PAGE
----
Cupping is the method used by Roasters to taste coffee in order to get the clearest picture of what it is like and how the roast has gone. It essentially involves ground coffee and hot water in a small cup. The coffee is examined over a period of time and at different temperatures to gauge its aroma, flavour, acidity, body, sweetness and any defects. It’s the method Commercial Roasters use to ensure quality and help them understand how to improve the next roast. The goal is to use a simple and consistent method to take out variables so that the coffee itself is the only difference. Cupping can also take place from as soon as 8-24hrs after roasting.
For us home roasters it’s a great tool for learning how we can improve in general, but also for learning a particular bean and how it roasts (especially if you’ve never roasted it before).
This method can be done at home and it’s easy. What you’ll need:
A Cupping Bowl or a Short Cup with a Wide Diameter
Hot Water (96C or as close as you can)
A Cupping or Soup Spoon
Pen and Paper for taking Notes
(If you need equipment go here > https://ministrygrounds.com.au/product-category/coffee-equipment/cupping-gear/)
- Get enough coffee for a 1:17 ratio. In our Rhinowares Cupping Bowls we grind 13g of coffee to 210ml of water. If you’re using something different you will need to figure that one out so that the surface of the water reaches very close to the surface of the Cupping Bowl or Cup.
- Grind your 13g of coffee at a size slightly finer than Filter brewing (which on a spectrum of French press on one side, and Espresso on the other, it’s roughly in the middle but slightly closer to Espresso). Add coffee to your bowl and take a real big loud sniff! Write down any notes you have about its fragrance. Is it strong or subtle? What flavours? etc.
- Boil water to 96C (if you don’t have temperature control, leave the kettle for 1 minute after it’s boiled).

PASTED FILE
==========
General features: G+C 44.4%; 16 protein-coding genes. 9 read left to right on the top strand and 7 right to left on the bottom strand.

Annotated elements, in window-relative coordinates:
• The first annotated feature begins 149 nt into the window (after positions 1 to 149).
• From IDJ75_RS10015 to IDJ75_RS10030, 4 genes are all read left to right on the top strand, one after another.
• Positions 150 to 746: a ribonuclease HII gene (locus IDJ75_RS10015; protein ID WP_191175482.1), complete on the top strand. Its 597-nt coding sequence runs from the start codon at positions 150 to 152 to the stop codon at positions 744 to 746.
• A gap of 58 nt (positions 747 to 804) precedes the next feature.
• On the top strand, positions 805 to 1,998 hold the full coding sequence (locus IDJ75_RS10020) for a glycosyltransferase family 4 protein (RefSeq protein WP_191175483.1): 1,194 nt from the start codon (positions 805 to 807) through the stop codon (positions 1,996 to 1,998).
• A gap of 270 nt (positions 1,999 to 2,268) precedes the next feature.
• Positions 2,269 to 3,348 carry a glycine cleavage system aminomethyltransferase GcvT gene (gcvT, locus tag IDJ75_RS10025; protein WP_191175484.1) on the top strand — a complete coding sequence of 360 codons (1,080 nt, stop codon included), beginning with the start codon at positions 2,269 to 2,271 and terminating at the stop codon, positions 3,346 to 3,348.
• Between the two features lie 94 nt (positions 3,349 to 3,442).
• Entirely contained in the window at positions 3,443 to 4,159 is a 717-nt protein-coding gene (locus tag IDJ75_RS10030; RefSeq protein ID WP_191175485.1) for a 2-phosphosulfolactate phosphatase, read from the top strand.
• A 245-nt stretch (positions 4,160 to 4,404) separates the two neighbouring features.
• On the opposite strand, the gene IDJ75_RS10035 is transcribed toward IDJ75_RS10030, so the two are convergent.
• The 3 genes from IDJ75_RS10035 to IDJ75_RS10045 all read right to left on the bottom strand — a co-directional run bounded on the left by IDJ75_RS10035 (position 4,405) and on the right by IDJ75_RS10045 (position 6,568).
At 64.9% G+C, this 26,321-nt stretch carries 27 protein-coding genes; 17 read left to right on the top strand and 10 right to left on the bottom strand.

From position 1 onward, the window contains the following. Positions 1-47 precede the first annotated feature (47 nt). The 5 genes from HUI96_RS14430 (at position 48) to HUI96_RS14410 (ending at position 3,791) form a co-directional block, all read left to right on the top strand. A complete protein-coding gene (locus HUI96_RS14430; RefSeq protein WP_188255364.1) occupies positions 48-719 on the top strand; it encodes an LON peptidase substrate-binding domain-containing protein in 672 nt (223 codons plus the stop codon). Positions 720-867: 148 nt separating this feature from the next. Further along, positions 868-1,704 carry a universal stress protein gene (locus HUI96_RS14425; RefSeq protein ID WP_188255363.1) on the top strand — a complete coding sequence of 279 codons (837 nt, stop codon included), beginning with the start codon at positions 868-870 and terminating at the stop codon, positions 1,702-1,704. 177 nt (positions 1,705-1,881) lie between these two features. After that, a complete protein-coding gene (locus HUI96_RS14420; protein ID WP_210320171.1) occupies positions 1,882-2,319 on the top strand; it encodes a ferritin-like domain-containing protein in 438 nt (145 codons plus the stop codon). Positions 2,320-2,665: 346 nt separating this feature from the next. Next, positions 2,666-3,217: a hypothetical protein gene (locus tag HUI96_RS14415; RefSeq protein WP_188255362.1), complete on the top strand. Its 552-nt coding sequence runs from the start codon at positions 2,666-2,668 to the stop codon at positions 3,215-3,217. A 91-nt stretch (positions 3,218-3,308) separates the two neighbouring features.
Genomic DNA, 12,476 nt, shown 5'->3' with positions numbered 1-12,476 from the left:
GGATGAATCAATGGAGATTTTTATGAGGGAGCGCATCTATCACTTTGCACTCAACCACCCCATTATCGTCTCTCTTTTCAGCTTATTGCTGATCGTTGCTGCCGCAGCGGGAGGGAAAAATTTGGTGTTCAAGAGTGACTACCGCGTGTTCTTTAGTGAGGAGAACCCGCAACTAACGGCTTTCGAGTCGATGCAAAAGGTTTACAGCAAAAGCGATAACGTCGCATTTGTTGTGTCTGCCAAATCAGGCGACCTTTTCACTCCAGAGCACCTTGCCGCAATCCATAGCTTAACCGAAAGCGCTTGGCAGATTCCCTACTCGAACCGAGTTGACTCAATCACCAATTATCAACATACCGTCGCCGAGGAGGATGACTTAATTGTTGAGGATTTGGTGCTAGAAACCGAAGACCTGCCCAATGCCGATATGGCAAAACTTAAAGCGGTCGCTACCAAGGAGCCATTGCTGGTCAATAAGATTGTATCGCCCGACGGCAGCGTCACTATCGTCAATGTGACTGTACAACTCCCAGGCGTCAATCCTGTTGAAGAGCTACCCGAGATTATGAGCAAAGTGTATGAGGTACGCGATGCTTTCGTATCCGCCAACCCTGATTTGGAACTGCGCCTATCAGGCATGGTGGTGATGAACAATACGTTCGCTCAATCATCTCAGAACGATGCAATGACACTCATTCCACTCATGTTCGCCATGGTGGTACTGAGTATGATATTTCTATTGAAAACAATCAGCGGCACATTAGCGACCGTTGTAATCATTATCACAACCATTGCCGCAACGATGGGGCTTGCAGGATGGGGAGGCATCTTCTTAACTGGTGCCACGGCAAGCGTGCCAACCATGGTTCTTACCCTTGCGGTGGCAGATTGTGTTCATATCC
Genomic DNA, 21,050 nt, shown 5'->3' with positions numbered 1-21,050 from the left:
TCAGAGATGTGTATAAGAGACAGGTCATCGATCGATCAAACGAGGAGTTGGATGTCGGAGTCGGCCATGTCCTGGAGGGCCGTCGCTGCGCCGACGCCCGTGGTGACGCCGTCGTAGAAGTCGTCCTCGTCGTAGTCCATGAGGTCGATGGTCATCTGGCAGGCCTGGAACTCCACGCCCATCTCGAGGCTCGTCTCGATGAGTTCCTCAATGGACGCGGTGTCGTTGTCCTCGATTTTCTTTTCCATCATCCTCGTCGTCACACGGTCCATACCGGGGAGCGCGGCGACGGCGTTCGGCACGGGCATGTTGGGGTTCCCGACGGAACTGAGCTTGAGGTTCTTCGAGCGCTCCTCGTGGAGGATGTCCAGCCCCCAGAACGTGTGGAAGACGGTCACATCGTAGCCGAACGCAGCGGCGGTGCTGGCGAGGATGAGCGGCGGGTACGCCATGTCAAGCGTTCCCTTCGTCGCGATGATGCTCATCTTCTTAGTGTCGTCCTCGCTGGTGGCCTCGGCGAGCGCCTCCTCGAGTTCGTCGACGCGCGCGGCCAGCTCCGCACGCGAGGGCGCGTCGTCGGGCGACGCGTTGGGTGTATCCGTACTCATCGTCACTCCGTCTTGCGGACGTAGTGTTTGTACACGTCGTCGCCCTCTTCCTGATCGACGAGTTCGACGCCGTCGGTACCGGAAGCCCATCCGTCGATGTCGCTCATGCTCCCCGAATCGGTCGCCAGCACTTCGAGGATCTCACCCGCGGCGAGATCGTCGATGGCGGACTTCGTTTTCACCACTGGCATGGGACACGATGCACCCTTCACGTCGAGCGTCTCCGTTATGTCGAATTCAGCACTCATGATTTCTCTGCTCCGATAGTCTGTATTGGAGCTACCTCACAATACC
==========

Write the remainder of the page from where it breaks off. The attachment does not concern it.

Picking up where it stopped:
- Start a timer and pour 210ml of water into your bowl making sure all of the grinds are saturated. Leave it alone for 4 minutes.
- After 4 minutes take your cupping spoon. With the back of it, break the ‘crust’ of coffee on top and take in several big sniffs as you do. Take down any aromas. Strong? Subtle? Flavours etc.
- After 9 minutes, carefully scoop any remaining grinds and oils from the surface. Now we taste. Gentle scoop some coffee into your spoon and slurp (loudly!). The more aeration the better. Focus on one aspect at a time as you take a few sips: Body, acidity, flavours, sweetness etc. Feel free to spit them out as you’re tasting but make sure you swallow a few. Write down your notes as you go.
- After 20 minutes do the same as above as more things will express themselves as the coffee has cooled. See what else you can find and write it down.
This process takes some practice. Partly because most of us aren’t in the habit of putting close attention on what we’re tasting and know the vocabulary to communicate that. But with anything, the more you do it the better and more comfortable you become.
The next step is learning how to decipher your notes and translate that back into your roasting. We will post another blog with some basic notes and what that means for adjusting your next roast.